Author’s note: This column, edited slightly for brevity, previously appeared Dec. 9, 1988, in “The Tides,” a Clarion supplement.
For reasons that defy logic, as most things about fishing do, we anglers prefer not to angle close to home. We relish traveling long distances, often at great pain and expense, to places where the fishing is usually no better than it is in our backyards.
The grass is always greener on the other side of the fence. Bank fishermen seem compelled to cast 200 feet when there are fish right under their noses. A dedicated “bankie” will risk his life trying to cross deep, swift water in chest waders or hip boots, anything to get to the other side, where the fishing is always better.
People who live along the Kenai River often have a perfect fishing hole within a few steps of their house, but you won’t catch them fishing there. They’re out in their boats, eyes squinted against stinging rain, a grimace of a grin frozen on their chapped faces. Ask them whey they subject themselves to such abuse, and they’ll say, “Gotta get to the good hole.”
An angler’s urge to get the the “good hole” is stronger than a salmon’s urge to spawn. If you don’t think so, think back to any recent fishing trip. Too painful for you? Then consider one of mine.
In September, I got a phone call from Myron Mickey, alias “Captain Mick,” an old friend and Kenai River guide.
“Hey, Les,” Mick said, “How’d you like to go fishing in the morning?”
“Just tell me where and when,” I replied, reluctantly.
“Meet me at Big Eddy at 5 a.m., he said.
“Why so early?”
“Gotta get to the good hole.”
A few seconds after I went to sleep, the alarm went off. I fell out of bed, grabbed a peanut butter-and-jam sandwich and a thermos of coffee, and headed my car in the general direction of Big Eddy, a 13-mile drive from my home in Sterling. I got to Big Eddy at almost the same time Mick did. Bundled up like ice fishermen, we soon had the boat loaded, and we shoved off into the icy blackness, engine at “dead slow,” bound down the Kenai for Eagle Rock, some three miles away. The only light was from stars.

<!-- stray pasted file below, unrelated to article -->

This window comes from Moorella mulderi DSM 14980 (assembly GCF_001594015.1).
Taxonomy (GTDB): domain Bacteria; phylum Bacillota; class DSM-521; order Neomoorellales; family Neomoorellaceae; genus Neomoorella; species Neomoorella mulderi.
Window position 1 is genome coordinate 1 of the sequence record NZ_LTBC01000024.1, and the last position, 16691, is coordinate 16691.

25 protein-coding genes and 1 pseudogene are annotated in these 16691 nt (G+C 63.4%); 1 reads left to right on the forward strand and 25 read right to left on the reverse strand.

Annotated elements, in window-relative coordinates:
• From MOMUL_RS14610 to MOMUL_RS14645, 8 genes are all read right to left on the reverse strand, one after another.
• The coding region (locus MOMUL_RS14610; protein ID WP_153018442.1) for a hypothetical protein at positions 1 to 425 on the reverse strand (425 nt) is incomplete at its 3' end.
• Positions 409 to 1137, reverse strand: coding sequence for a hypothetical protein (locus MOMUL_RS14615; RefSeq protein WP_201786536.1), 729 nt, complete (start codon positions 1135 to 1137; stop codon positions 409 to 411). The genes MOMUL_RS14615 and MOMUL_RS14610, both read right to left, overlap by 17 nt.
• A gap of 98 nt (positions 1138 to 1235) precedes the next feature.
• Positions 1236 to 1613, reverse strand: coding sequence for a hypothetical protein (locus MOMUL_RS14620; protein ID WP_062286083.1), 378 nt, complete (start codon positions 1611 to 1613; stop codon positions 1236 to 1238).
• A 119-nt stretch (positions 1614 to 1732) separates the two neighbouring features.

“How do you see to steer?” I said toward the blackness at the stern of the boat.
“Who sees?” Mick said. “I steer by sound. When I hear tree branches scraping one side, I steer toward the other.”
“I suppose you know when you’re about to hit a gravel bar by the grinding sound the prop makes as it destroys itself on the bottom.”
“Say, now, you ever thought about guidin’?”
“I don’t have the nerves for it,” I said.
“Shhh! Listen!” he said.
I listened, but all I could hear was the sound of fast water flowing past something in the river, maybe a rock.
“Whew!” Mick said. “Sure glad we made it past that big rock!”
With no more than an occasional shot of adrenaline to keep us warm, we idled on down the river. After what seemed like hours, we arrived at Eagle Rock, anchored in the “good hole,” and poured coffee to stave off hypothermia while we waited for the bite.
“Bait up, and get your line in the water,” Mick said. “You never know when they’ll start biting.”
Had I known it would be an hour and 15 minutes until they started, I’d have rationed my coffee. But when the bite finally started, it really started. We caught our limits of three silvers each, one right after another. We were back at Big Eddy before the sun came up high enough to melt the frost off our faces.
We were gutting our fish when Mick said through cracked lips, “W-w-was that g-g-good fishing, or what?”
“Th-th-that was s-s-something, all right,” I said, teeth chattering like runaway castanets.
“It sure p-p-pays to get up early and g-g-get in the g-g-good hole, doesn’t it? he said, straightening a finger that had thawed enough to bend without breaking.
“It s-s-sure d-d-does,” I said, looking out at the river. About a hundred feed away, a boat was anchored, the only one in sight. Four guys were casting lures, and they were catching one silver after another.
“Gee,” I said, that looks like a pretty g-g-good hole, right here where you keep your b-b-boat tied up. Look at those g-g-guys.”
“Yeah,” Mick said, looking up. “I’ve s-s-seen them before. They c-c-come from way upriver, somewhere.”
Les Palmer can be reached at firstname.lastname@example.org.